The report made several recommendations relating to data collection. It suggested Statistics Canada change its practices to increase the number of LGBTQ respondents, improve its questions on sexual orientation, and include sexual-orientation and gender-identity questions on all surveys.

As a queer nonbinary person, Brent Saccucci’s sexual and gender identities are integral to understanding their health needs (Saccucci uses he and their pronouns). A PhD student and instructor at the University of Alberta, Saccucci researches queer mental health and social justice. They trace their experiences with mental illness to widespread social stigma around queerness, “which makes me nervous of sex with men.” They are also anxious about getting HIV and have to take pre-exposure prophylaxis, or PrEP, a preventative drug. “It’s all intertwined: the sex, the sexual health, the mental health—all are deeply affected by being queer and trans.”

Saccucci has struggled to find affirming, queer-competent health professionals. “I remember one time I was at the doctor and asked, ‘What else can I do to mitigate the risk of getting HIV?’ The doctor was like, ‘I guess you could have fewer sexual partners.’” This didn’t sit right, and instead it was Saccucci’s therapist who calmed their fears.

Jody Jollimore, the executive director of the Community Based Research Centre, a nonprofit that promotes the health of gay men, says that the federal government must prioritize LGBTQ health, which could include gathering more public-health data. Federal surveys can help set health priorities: census data is used to make recommendations on long-term care for seniors, for example. According to Jollimore, “there’s a real gap between what’s getting funded and where the actual issues are” for queer and trans Canadians. For instance, access to PrEP still varies by province; Saccucci could not get it in Ontario but can in Alberta. More data on the experiences of those like Saccucci would make it easier to develop health standards across the country.

Alex Abramovich, a scientist with the Institute for Mental Health Policy Research at the Centre for Addiction and Mental Health in Toronto, spent over a decade sharing with city council the concerns he heard from homeless LGBTQ youth, who often experience discrimination in the shelter system. In 2013, Abramovich was put in charge of a working group that advised the city to add questions about gender identity and sexual orientation to that year’s Street Needs Assessment.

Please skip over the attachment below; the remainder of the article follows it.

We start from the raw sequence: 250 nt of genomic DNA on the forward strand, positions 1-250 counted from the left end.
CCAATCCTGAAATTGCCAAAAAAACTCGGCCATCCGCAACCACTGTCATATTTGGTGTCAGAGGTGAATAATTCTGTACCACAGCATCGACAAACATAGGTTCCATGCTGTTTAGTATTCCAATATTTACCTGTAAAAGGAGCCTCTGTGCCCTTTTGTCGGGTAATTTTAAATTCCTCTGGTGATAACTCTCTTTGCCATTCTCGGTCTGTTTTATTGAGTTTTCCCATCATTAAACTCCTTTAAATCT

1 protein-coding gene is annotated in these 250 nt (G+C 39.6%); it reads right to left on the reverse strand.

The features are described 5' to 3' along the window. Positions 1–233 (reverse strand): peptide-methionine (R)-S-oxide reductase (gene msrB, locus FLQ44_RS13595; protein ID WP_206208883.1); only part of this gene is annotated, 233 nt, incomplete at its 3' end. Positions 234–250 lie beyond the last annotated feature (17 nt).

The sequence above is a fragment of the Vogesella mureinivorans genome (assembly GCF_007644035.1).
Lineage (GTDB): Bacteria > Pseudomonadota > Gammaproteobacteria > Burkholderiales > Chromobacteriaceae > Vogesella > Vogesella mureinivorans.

According to that assessment, at least 20 percent of youth in the shelter system are LGBTQ—and that was a conservative estimate. Without this kind of data, says Abramovich, government and decision makers can “say there isn’t a problem or that we don’t really have an issue of LGBTQ people being overrepresented in, for example, homelessness.” Evidence from those new questions helped create Canada’s first transitional housing program for LGBTQ youth. Similar data sets at the federal level could have equally profound implications for services and funding.

Over the past two decades, Statistics Canada has begun addressing the data gaps on sexual minorities. In 2001, the census began collecting data on same-sex common-law relationships. In 2003, the annual Canadian Community Health Survey (CCHS) began asking respondents about sexual orientation, with the General Social Survey (GSS) following suit the next year.